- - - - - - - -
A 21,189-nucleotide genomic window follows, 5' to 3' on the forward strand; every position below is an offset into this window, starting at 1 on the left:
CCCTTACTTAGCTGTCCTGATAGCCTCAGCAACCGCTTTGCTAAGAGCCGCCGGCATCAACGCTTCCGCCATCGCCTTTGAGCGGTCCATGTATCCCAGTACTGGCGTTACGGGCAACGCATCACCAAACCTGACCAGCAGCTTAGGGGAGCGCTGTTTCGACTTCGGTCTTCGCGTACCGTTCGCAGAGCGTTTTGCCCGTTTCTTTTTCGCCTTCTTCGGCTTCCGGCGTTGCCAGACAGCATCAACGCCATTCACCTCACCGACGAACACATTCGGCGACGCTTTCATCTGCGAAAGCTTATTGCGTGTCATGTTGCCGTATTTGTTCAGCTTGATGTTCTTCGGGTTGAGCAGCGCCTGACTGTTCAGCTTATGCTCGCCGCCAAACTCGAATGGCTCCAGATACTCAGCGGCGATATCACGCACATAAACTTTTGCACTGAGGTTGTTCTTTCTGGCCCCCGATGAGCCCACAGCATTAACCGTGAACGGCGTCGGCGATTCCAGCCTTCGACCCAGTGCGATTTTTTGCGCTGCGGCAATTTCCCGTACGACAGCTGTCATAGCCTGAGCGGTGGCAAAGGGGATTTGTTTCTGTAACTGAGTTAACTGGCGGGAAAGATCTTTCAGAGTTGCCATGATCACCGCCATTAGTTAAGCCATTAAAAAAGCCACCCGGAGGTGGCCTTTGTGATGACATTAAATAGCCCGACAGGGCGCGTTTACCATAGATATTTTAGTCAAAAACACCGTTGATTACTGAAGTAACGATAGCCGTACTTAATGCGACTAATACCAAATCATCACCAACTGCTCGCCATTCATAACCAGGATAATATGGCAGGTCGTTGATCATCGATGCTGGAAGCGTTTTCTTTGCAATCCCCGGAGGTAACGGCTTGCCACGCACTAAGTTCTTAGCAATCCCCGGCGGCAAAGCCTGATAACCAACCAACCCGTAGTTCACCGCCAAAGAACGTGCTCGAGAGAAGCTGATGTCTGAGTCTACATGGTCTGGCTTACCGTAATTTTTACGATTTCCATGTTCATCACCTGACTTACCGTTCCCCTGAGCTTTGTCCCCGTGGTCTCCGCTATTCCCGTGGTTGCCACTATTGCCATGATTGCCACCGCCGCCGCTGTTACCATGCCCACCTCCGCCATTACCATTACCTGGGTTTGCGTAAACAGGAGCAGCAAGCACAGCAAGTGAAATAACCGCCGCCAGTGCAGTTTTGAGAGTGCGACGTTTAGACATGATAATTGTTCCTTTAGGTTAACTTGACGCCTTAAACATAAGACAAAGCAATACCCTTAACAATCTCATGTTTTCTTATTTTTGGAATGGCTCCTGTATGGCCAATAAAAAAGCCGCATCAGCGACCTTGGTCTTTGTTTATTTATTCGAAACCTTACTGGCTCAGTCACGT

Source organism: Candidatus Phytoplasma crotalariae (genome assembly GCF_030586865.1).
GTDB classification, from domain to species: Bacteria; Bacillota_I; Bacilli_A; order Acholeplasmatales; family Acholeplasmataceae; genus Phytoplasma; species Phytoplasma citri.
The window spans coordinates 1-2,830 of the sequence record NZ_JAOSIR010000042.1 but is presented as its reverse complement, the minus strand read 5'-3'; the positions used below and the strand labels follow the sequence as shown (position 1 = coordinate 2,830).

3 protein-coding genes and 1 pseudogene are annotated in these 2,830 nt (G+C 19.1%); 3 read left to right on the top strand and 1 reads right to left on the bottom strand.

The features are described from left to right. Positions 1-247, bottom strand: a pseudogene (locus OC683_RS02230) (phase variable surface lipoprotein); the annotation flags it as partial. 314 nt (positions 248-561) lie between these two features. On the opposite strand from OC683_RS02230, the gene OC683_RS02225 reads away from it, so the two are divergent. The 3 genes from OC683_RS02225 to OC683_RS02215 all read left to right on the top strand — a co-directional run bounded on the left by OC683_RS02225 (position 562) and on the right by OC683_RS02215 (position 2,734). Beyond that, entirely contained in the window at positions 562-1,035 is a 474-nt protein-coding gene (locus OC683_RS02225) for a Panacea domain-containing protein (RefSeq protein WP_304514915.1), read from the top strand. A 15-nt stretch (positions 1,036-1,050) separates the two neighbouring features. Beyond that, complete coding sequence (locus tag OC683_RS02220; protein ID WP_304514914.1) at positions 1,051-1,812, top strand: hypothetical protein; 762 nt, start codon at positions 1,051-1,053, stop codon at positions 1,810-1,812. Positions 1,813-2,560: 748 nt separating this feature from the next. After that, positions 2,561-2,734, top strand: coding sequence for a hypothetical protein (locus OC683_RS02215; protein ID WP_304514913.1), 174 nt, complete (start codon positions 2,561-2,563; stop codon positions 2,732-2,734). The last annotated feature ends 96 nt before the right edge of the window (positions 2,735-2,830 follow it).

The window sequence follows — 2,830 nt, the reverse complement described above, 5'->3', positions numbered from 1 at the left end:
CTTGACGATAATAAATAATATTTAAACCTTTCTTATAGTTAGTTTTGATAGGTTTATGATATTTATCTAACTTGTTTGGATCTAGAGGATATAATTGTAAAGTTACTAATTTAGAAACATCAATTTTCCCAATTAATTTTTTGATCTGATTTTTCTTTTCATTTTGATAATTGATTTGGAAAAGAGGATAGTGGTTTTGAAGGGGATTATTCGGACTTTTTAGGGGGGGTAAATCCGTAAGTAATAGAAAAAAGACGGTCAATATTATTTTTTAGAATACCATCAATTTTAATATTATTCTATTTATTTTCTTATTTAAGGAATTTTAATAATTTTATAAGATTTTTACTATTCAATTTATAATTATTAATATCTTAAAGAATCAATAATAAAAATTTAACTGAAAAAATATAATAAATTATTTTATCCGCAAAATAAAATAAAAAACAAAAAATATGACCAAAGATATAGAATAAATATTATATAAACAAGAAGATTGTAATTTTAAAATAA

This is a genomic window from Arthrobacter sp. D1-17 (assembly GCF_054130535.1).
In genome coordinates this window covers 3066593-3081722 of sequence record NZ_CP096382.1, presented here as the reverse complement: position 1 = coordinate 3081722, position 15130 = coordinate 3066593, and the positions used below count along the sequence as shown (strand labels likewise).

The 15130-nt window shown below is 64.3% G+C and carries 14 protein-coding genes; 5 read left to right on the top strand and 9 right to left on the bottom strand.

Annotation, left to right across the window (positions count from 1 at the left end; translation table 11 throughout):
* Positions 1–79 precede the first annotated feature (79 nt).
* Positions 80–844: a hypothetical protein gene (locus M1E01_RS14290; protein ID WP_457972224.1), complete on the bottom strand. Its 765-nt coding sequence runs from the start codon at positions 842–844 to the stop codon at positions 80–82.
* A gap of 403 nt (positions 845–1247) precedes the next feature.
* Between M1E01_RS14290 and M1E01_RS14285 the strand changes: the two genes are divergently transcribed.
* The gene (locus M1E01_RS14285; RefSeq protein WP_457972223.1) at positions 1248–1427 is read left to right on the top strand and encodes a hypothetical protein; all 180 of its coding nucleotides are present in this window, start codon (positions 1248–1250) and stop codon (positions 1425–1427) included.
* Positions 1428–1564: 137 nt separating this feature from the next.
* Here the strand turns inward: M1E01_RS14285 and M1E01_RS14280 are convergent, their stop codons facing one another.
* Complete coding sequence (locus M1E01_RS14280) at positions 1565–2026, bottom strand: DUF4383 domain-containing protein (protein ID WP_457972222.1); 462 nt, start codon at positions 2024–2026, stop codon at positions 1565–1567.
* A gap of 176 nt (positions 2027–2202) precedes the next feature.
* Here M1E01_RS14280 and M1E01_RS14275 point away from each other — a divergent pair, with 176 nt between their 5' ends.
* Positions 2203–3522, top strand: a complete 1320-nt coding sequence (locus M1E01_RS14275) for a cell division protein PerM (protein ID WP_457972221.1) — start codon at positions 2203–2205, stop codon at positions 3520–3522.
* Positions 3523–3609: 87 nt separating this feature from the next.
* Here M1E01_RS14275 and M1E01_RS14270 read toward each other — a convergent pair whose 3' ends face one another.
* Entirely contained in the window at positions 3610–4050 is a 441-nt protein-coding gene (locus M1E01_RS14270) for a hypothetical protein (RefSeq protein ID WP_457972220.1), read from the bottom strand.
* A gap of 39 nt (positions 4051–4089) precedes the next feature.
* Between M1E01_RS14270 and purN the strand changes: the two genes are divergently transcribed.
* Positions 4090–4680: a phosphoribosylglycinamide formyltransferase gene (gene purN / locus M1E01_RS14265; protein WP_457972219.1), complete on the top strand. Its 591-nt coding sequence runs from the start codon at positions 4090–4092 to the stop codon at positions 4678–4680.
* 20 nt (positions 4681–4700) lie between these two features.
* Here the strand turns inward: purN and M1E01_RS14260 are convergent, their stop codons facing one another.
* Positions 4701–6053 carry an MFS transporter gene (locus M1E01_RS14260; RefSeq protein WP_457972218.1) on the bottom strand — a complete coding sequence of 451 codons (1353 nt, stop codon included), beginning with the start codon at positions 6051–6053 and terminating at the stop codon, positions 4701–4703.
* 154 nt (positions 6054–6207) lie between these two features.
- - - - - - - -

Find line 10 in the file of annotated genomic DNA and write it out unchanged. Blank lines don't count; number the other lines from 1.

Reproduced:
This is a genomic window from Arthrobacter sp. D1-17 (assembly GCF_054130535.1).